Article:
03 February 2011

The Monkey & The Fish: A Parable

The Monkey

A typhoon had temporarily stranded a monkey on an island. In a secure, protected place on the shore, while waiting for the raging waters to recede, he spotted a fish swimming against the current. It seemed obvious to the monkey that the fish was struggling and in need of assistance. Being of kind heart, the monkey resolved to help the fish.
The Fish

A tree precariously dangled over the spot where the fish seemed to be struggling. At considerable risk to himself, the monkey moved far out on a limb, reached down and snatched the fish from the threatening waters. Immediately scurrying back to the safety of his shelter, he carefully laid the fish on dry ground. For a few moments the fish showed excitement, but soon settled into a peaceful rest.

Joy and satisfaction swelled inside the monkey. He had successfully helped another creature. 
--Duane Elmer, from the book"Cross-Cultural Servanthood"

This parable is one I have enjoyed << and reused and recycled, but not reduced... just 2 of those 3 R's >> from the first time I read it. Talk about a concise story illustrating a common error folks make all the time, in global settings and in local ones too.  I think this cute little story begs a few questions.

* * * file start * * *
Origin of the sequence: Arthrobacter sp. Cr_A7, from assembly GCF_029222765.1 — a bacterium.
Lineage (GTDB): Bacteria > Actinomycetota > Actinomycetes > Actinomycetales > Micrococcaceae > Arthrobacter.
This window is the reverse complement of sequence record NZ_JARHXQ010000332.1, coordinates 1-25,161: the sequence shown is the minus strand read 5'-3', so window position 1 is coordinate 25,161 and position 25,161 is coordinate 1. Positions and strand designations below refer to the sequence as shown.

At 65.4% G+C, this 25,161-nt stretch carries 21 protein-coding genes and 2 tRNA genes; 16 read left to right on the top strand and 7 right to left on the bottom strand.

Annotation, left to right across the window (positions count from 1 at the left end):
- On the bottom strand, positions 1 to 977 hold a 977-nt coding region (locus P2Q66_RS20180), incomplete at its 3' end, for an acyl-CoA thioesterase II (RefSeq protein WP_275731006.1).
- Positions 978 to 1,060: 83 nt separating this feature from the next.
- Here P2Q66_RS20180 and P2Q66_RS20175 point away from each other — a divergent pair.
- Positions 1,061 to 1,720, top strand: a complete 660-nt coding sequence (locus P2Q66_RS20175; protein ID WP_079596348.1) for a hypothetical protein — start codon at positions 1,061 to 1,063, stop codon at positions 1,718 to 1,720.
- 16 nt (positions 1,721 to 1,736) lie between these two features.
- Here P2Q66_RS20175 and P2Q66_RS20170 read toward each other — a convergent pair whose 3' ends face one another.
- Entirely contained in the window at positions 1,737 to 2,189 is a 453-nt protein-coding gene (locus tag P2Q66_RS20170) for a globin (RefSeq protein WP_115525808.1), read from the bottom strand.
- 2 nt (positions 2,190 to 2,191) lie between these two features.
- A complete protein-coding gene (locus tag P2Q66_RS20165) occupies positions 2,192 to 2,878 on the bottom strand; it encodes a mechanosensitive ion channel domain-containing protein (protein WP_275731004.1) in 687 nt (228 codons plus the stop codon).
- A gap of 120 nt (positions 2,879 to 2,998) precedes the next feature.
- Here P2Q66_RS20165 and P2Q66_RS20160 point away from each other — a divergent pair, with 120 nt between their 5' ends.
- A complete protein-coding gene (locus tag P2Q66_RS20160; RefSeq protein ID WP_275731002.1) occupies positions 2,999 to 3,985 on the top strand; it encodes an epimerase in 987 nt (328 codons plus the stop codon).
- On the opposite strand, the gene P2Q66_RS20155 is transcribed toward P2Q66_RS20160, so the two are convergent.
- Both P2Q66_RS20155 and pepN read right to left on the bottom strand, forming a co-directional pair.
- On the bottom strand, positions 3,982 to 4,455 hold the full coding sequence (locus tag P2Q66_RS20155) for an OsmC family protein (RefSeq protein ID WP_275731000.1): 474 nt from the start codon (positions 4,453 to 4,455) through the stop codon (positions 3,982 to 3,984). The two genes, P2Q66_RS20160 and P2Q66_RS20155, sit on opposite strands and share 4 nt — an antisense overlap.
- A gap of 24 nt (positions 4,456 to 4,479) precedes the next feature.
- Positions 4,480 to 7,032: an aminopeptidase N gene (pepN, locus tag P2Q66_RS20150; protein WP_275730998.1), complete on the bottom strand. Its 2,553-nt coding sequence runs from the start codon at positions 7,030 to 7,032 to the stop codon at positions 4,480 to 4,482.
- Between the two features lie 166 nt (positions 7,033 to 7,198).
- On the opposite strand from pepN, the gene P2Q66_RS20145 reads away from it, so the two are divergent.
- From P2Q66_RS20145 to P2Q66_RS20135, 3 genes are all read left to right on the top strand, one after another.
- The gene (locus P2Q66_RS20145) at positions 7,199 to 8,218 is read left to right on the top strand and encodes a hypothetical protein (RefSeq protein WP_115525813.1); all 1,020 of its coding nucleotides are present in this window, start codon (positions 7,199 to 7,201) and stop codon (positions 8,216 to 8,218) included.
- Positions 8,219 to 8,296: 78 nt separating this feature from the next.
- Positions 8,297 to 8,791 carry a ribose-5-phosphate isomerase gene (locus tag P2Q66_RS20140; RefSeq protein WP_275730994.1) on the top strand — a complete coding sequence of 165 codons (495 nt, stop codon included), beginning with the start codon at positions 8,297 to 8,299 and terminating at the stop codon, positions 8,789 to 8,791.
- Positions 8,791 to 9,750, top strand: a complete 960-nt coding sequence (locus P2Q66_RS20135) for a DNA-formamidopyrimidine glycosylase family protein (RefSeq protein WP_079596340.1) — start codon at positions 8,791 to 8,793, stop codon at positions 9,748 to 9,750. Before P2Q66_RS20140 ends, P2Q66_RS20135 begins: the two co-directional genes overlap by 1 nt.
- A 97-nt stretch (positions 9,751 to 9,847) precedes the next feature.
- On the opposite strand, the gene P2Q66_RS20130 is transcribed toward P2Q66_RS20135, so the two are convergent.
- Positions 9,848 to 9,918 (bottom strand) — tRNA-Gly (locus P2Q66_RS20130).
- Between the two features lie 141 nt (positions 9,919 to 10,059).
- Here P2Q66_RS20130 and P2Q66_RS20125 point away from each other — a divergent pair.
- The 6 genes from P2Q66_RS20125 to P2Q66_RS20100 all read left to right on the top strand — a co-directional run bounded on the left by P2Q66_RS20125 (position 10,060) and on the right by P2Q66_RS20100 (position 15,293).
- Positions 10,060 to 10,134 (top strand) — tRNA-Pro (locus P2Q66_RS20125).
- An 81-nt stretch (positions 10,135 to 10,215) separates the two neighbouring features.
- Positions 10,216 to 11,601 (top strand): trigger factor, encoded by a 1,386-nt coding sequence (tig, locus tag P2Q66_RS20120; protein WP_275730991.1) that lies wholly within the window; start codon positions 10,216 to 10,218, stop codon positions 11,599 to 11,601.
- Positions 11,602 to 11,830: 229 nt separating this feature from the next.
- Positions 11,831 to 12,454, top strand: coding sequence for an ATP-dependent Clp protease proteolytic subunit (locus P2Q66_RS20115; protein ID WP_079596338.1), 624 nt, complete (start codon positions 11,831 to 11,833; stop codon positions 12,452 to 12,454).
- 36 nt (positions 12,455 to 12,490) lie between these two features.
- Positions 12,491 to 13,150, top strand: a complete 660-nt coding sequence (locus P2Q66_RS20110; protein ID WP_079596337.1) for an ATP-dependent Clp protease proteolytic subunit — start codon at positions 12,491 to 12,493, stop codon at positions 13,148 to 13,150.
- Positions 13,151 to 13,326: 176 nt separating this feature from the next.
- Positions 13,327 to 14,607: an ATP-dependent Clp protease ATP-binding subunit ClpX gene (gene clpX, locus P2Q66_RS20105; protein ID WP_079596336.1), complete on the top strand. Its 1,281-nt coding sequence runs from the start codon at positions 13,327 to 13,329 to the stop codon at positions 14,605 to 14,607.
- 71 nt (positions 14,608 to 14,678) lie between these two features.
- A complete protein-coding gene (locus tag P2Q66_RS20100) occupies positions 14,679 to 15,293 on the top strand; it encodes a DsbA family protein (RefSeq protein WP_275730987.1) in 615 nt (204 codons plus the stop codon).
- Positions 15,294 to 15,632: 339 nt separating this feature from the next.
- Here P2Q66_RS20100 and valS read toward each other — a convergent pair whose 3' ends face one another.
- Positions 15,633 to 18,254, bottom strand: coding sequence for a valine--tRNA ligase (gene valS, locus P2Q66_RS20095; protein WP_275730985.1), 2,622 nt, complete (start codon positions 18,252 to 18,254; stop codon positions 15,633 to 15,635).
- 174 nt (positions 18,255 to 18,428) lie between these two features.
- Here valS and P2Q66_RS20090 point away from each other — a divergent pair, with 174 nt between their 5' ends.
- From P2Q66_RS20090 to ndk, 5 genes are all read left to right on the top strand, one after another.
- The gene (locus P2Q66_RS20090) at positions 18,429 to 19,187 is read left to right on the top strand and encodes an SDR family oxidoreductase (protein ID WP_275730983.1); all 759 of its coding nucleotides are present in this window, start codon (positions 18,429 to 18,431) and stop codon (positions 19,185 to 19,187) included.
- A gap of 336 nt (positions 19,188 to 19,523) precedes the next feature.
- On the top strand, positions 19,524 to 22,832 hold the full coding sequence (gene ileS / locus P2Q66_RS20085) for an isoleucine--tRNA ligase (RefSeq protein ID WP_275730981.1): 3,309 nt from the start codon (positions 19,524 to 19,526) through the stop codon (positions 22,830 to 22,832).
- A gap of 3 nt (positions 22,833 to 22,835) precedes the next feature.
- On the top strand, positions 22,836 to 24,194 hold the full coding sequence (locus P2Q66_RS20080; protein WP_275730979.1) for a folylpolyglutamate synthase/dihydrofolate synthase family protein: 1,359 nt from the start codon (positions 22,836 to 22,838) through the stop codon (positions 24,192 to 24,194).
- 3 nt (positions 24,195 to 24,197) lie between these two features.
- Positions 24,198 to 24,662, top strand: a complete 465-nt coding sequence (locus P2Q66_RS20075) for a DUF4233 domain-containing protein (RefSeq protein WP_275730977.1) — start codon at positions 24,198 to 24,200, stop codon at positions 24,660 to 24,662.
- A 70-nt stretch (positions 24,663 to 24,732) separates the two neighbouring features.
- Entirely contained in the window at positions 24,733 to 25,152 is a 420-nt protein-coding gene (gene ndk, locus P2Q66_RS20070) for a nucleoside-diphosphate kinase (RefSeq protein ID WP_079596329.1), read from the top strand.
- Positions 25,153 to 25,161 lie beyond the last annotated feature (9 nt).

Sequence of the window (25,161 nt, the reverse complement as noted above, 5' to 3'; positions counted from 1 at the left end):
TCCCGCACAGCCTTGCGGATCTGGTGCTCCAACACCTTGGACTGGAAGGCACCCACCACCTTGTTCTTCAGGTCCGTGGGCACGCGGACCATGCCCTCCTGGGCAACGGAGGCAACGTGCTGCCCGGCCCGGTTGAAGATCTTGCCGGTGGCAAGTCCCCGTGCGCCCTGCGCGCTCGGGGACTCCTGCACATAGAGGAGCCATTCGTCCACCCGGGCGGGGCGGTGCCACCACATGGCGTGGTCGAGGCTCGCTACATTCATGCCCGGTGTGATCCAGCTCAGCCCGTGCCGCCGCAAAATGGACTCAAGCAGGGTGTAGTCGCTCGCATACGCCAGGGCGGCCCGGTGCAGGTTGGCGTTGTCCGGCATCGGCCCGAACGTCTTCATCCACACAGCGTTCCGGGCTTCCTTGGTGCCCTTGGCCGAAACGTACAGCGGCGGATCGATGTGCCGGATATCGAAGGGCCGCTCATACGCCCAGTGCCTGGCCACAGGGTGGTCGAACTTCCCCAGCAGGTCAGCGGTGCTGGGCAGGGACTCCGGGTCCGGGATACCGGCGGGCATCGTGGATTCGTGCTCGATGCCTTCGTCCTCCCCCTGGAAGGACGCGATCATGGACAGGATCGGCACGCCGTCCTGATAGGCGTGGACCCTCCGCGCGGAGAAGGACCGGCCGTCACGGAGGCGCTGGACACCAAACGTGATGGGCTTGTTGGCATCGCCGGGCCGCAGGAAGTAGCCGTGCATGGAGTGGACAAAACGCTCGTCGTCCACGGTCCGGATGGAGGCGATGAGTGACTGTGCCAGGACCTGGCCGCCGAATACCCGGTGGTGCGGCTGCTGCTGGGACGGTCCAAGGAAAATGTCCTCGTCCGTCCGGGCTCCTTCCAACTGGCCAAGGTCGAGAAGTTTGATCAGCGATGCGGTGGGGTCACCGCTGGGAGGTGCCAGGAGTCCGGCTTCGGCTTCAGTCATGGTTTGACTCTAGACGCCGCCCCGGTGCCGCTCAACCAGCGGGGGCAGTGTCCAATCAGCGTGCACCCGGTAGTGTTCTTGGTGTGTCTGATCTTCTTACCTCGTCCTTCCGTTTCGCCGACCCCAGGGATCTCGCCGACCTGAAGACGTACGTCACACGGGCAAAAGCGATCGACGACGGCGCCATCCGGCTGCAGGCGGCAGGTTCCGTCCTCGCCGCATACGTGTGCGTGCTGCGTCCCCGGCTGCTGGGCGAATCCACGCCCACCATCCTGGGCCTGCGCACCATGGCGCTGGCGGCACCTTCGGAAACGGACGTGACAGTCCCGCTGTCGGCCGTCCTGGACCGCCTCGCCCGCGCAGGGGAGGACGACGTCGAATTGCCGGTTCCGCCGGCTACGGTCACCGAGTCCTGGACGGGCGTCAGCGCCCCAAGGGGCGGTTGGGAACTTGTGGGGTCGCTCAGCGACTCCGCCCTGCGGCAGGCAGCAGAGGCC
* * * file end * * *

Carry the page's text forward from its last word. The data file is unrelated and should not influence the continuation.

Why did the monkey put himself in such risk to "help" another creature?
<< I think he was courageous, noble, and even a little bit over-zealous.  I think his intentions were both genuine and good. >>

What did the monkey assume about fish culture?
<< He made a crucial assumption that what's good for him is also good for the fish. >>

What could the monkey do differently next time?
<< How about asking the fish what its needs are?  >>

Have you ever found yourself acting like a fish in a room full of monkeys?  Have you ever been treated like a fish when you are, in fact, the monkey?

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